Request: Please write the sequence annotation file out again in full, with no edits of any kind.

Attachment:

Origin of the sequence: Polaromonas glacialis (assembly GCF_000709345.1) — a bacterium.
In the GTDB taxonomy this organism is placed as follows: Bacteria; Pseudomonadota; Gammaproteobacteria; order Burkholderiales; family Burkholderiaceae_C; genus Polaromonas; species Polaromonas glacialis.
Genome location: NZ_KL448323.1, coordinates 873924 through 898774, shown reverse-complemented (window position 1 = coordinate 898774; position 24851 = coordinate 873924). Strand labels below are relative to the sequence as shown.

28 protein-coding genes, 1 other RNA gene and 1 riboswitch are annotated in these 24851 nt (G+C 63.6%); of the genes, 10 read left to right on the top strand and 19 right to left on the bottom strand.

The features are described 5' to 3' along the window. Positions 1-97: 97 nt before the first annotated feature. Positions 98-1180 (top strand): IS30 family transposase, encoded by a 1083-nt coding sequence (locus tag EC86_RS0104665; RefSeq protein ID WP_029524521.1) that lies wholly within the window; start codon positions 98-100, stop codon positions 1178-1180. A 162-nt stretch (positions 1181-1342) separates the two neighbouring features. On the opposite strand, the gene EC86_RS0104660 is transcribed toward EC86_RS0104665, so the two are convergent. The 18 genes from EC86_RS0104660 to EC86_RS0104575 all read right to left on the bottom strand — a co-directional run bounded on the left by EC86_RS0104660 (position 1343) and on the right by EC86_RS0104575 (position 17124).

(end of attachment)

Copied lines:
Origin of the sequence: Polaromonas glacialis (assembly GCF_000709345.1) — a bacterium.
In the GTDB taxonomy this organism is placed as follows: Bacteria; Pseudomonadota; Gammaproteobacteria; order Burkholderiales; family Burkholderiaceae_C; genus Polaromonas; species Polaromonas glacialis.
Genome location: NZ_KL448323.1, coordinates 873924 through 898774, shown reverse-complemented (window position 1 = coordinate 898774; position 24851 = coordinate 873924). Strand labels below are relative to the sequence as shown.

28 protein-coding genes, 1 other RNA gene and 1 riboswitch are annotated in these 24851 nt (G+C 63.6%); of the genes, 10 read left to right on the top strand and 19 right to left on the bottom strand.

The features are described 5' to 3' along the window. Positions 1-97: 97 nt before the first annotated feature. Positions 98-1180 (top strand): IS30 family transposase, encoded by a 1083-nt coding sequence (locus tag EC86_RS0104665; RefSeq protein ID WP_029524521.1) that lies wholly within the window; start codon positions 98-100, stop codon positions 1178-1180. A 162-nt stretch (positions 1181-1342) separates the two neighbouring features. On the opposite strand, the gene EC86_RS0104660 is transcribed toward EC86_RS0104665, so the two are convergent. The 18 genes from EC86_RS0104660 to EC86_RS0104575 all read right to left on the bottom strand — a co-directional run bounded on the left by EC86_RS0104660 (position 1343) and on the right by EC86_RS0104575 (position 17124).